Did you know Disney (or one of its subsidiaries) has won the Academy Award for Best Animated Feature fourteen times since its inaugural debut in 2001? That means seventy percent of all Oscar-winning animated films now fall under the Disney umbrella. From Pixar to Walt Disney Animation, the company is a tour-de-force in the realm of the animated motion picture. Who then could hope to rival them?
Enter Cartoon Saloon, a small yet mighty animation studio based in Kilkenny, Ireland. Each of their four feature films have been nominated for Best Animated Feature since 2010 – an impressive feat for a new and upcoming studio. It’s from this batch that Wolfwalkers came to be, sprung from the minds of directors Tomm Moore and Ross Stewart. The film has raked in nominations in animated categories at the BAFTAs, Golden Globes, and the Academy Awards, sending Cartoon Saloon to new heights and stardom. In an industry staked out by Disney and other high-class competitors vying for the eyes and wallets of families everywhere, Cartoon Saloon has made a name for itself by creating great art.
Despite their success, the directorial duo at the head of Wolfwalkers, Moore and Stewart are as down-to-earth as one can get. They are following up on what is undoubtedly a nerve-wracking streak of acclaimed films at a relatively young studio, yet play it off with casual collectedness. To Moore, who co-founded Saloon in 1999, Wolfwalkers’s nomination was welcome news. “It’s a relief not to break the streak with the previous movies, both getting a lot of recognition in that way,” he said during our exclusive interview. “It’s gratifying because we worked on it with a big team for a long time, and everyone worked really hard. You just never know how these things are going to go down when you release them.”
Cartoon Saloon has established itself as deeply inspired and driven by Irish culture. When asked how their film stands out from other 2020 animated features, Moore joked that “It’s Irish” – but it’s true. The third in a spiritual trilogy that also consists of The Secret of Kells and Song of the Sea, Wolfwalkers brings life to a unique story that speaks to a specific cultural context. “In the same way that Soul is unique to a New York culture, Wolfwalkers is unique to an Irish culture,” said Ross Stewart. “You’ve got to write about what you know and what has inspired you, so that’s where we come from.”
The connecting lines between these sometimes foreign stories and wider audiences are what lie in front of the film’s extravagant, inspired narrative. “You can follow the human story, which is universal, and then the backdrop can be quite specific. You don’t necessarily need to know the specifics to be able to connect to it and follow the story. Like again, I don’t know much about the New York jazz culture or jazz scene or anything like that, but I still follow the human story. And that’s what it’s all about.” Tomm Moore jokingly found another point of relatability in Soul; “We know all about midlife crises.”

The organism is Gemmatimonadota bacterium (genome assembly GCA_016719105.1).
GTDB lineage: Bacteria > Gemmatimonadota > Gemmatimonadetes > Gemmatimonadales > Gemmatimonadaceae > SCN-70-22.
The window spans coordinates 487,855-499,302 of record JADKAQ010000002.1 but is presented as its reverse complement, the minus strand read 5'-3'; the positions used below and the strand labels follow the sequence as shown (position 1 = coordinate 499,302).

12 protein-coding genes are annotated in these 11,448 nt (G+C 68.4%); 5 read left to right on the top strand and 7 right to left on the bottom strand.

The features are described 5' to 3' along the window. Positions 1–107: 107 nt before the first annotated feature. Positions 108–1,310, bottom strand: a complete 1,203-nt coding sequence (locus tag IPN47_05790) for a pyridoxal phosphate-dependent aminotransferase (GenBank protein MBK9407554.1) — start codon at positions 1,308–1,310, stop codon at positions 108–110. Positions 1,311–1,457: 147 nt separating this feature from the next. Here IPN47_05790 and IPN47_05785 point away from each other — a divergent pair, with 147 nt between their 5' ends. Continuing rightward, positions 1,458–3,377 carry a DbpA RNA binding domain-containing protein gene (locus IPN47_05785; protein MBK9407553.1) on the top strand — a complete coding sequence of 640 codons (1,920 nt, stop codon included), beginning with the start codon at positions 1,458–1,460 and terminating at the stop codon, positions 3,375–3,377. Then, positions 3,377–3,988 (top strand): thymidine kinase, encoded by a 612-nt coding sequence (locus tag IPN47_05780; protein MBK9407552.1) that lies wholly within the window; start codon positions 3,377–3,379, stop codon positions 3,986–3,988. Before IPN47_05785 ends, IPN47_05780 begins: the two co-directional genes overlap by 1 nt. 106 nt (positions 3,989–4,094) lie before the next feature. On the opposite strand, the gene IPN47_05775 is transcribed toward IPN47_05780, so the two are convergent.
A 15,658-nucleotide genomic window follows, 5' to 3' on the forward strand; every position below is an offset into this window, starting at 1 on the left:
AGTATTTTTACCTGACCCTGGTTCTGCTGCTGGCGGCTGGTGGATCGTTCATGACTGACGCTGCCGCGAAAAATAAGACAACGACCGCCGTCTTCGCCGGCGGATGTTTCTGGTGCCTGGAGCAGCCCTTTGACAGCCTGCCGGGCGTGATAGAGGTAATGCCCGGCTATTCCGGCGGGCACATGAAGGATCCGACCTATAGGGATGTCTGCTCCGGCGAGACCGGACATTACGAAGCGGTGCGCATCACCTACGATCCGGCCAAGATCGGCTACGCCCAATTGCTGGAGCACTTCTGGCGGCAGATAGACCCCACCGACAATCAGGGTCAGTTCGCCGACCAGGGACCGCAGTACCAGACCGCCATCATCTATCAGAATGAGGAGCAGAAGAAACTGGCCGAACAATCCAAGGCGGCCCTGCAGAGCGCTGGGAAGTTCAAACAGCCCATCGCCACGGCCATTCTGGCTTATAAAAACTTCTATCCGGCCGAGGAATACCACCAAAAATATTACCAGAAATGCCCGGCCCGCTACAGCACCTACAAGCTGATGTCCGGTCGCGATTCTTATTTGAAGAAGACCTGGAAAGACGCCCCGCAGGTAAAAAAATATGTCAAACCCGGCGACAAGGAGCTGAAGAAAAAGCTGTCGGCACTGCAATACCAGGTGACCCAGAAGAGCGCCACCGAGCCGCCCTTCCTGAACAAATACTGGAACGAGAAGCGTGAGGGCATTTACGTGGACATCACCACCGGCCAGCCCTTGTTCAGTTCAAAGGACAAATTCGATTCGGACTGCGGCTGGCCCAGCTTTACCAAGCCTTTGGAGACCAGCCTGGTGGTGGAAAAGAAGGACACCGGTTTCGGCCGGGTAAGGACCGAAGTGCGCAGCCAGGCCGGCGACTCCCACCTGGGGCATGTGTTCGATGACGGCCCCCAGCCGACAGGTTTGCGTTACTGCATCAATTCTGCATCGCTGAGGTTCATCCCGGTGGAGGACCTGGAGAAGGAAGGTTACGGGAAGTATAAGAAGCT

Likening their own exploration of Irish folklore to that of Studio Ghibli’s depiction of Japanese culture, Moore said, “[Hayao Miyazai] has this whole animist Shinto worldview that he’s drawing on from his own culture. I don’t know much about that, but I enjoy Ponyo, [My Neighbor] Totoro, and Princess Mononoke. They all seem to have that same cultural backdrop, but there’s a universal story to it.” In bringing life to an underrepresented culture on screen, Wolfwalkers is able to create universal entertainment while popularizing what have long been tales close to the hearts of the directors and animators at the studio.
The film shares more in common with Ghibli than just its interest in depicting a distinct cultural experience. While the filmmakers were aware and wary of the parallels that would be drawn between Wolfwalkers and Miyazaki’s 1997 animated epic Princess Mononoke, they did not express any conscious influence from the thematic content of Ghibli, despite their similarities. “With the themes, I don’t know. Tom and myself were very interested in environmentalism and animal rights and lots of similar things from teenagers,” Stewart said. “I think it’s only natural that if you’re passionate about something, that comes into the theme of your work, whatever your art form is.”
Environmentalism is very clearly an important topic to the two – especially Moore. His work, including Wolfwalkers, largely acts as a commentary on human-nature interaction. “I think it’s the topic of our times,” he said. “There’s an interesting book I was reading at the moment called The Great Derangement, and it’s about how art hasn’t tackled this enough. We’re living through this huge, scary hyper object of the climate collapsing around us and the destruction of the biosphere, and yet not a lot of art is talking about it.” While his passions bring this theme into his work, it’s far from always an intentional inclusion; “For me, I think it’s a preoccupation that isn’t front and center. It’s not the main thing that the movies are about, but it’s definitely during the background of all that.”
Moore’s environmentalism work extends beyond that of just passive commentary in his otherwise unrelated films. Leading up to the release of Wolfwalkers in 2020, Moore co-directed a short with Fabio Erlinghäuser for Greenpeace entitled There’s A Monster in my Kitchen. According to Moore, a lot of the same crew worked on the short, making it “like a continuation from a lot of this – from what we were doing on Wolfwalkers.”